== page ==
CHATHAM — One-hundred seven days after departing Chatham, Guirec Soudée maneuvered his 26-foot ocean rowboat into the harbor at Brest, touching off a festive celebration and an emotional reunion with loved ones.
The 29-year-old adventurer looked energetic and healthy – if somewhat thin – and beamed as he waved to dozens of supporters standing elbow-to-elbow on the breakwater, many waving Breton flags like the large one on his boat. In a TV news report, they can be heard chanting his name as a flotilla of sailing vessels, power boats, small craft and wind-surfers accompanied him through the outer harbor. The massive 242-foot ocean tug Sapeur sounded its whistle and provided a salute from its three firefighting water cannons as Soudée passed.
Towed through the outer harbor, Soudée took to the oars again to row to shore. With rescue helicopters flying overhead, he lit a distress flare and waved it over his head in celebration. He was greeted by traditional Breton bagpipers at the dock, and shouted, “merci, merci!” in answer to the cheers from all around. Spectators were estimated to number around 2,000, both in passing boats and on the quays. Soudée fielded questions at a dockside news conference, shared hugs with family and friends and allowed some children to climb aboard his rowboat. He popped a bottle of champagne, sprayed the crowd and took a swig, and then disappeared with his family and loved ones for a well-deserved rest.
It was a suitable celebration for the transatlantic rower, who lost most communication equipment in a storm on July 3. While Soudée is still recovering from the odyssey, expedition communications director Alice Claeyssens wrote a blog entry celebrating his achievement. While he arrived in Brest Friday, the rower actually crossed the traditional ocean rowing finish line just before 11 a.m. Thursday local time.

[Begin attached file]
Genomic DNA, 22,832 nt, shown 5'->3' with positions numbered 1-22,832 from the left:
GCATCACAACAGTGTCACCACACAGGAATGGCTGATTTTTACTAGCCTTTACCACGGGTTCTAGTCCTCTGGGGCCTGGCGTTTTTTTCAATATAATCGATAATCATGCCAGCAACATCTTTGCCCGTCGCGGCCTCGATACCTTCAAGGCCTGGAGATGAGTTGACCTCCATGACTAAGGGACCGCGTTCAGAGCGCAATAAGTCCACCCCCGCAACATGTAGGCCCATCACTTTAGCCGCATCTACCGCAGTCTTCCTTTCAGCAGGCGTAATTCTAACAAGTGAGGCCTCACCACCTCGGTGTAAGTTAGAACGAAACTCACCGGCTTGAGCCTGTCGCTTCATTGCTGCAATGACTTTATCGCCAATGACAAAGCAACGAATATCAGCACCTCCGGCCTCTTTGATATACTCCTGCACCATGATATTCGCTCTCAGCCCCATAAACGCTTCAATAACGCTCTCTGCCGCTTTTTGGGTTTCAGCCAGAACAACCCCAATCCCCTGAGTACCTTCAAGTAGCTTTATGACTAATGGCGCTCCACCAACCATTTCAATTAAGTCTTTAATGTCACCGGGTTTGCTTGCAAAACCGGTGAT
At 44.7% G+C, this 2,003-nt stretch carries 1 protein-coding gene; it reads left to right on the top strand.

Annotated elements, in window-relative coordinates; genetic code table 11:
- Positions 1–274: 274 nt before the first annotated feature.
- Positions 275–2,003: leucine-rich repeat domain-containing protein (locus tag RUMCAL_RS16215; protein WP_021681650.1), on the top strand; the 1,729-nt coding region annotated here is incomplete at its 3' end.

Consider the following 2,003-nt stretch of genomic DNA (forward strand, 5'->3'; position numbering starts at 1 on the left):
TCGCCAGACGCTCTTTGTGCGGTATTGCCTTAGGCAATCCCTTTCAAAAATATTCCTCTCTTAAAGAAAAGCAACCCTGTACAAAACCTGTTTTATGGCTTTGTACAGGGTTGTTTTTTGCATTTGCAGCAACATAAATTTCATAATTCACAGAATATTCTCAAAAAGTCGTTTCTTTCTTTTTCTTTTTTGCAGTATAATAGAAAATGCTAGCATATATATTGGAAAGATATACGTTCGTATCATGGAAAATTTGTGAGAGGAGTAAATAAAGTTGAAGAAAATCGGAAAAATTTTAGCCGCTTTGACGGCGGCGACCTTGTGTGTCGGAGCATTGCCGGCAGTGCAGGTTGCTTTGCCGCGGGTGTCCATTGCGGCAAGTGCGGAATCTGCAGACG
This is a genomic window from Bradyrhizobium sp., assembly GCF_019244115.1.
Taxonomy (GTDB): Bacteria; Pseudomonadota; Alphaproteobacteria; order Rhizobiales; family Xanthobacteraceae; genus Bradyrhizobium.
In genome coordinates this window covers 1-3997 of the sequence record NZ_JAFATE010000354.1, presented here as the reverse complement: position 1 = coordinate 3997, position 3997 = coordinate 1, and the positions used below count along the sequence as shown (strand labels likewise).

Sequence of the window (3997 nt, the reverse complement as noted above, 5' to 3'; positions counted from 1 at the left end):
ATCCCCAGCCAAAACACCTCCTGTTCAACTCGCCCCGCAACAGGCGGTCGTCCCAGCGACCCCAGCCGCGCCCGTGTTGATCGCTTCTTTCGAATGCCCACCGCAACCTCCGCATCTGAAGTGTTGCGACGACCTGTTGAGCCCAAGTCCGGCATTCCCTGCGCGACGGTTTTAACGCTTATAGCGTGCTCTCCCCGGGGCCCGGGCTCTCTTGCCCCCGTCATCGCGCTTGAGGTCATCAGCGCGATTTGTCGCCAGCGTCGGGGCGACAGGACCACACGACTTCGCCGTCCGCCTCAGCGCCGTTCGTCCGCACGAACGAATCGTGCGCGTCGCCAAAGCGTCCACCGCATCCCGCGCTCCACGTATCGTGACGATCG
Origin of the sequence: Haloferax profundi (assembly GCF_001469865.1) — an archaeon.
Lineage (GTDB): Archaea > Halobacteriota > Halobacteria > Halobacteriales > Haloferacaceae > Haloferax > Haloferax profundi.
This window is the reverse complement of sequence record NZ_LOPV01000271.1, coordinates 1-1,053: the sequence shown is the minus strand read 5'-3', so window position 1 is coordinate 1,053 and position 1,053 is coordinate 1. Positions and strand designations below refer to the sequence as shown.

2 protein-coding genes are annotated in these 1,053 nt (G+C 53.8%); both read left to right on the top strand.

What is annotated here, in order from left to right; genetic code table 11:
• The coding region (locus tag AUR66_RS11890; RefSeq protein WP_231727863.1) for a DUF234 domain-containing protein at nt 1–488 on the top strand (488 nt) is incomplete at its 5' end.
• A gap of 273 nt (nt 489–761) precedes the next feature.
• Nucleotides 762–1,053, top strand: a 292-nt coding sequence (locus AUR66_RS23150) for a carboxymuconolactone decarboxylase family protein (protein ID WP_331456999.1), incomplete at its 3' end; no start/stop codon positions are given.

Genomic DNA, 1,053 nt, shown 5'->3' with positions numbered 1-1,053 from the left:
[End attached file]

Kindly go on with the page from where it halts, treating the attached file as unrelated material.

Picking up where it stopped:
Soudée endured “appalling conditions, weeks of being blown backwards, a storm that drowned his cockpit and much of his equipment,” and only intermittent contact with shore thanks to passing mariners, she wrote.
“He once again proved his unwavering determination, his optimism and his passion to achieve his dreams. Declining the slightest assistance from the sailors he met, not even a piece of fish or a shower, he preferred to eat the few leftovers he had, molded by the humidity, and drink the stagnant water of his manual desalinator,” Claeyssens wrote. “It was without assistance that he decided to complete this extraordinary expedition,” she said. The journey covered nearly 5,000 miles, not the 3,000 that would have marked a direct passage without any detours or setbacks.
Despite the solitude of being in a one-man ocean rowboat, Soudée was not alone. He was escorted by dolphinfish, one of which stayed with him for two weeks, which he named Paulette; a booby bird he called Pedro who remained with him for three weeks, and whales and orcas.
With a heavy ocean rowboat, Soudée made it clear from the outset that it was not his goal to set a speed record crossing the Atlantic. His 107-day passage took 30 days longer than the one made by Gerard D’Aboville in 1980. The record west-to-east solo rowing record is held by fellow Frenchman Emmanuel Coindre, who made the passage in 62 days in 2004. Many others attempted the passage and were forced to abort their journeys, and at least one adventurer lost his life while rowing to Europe from Chatham.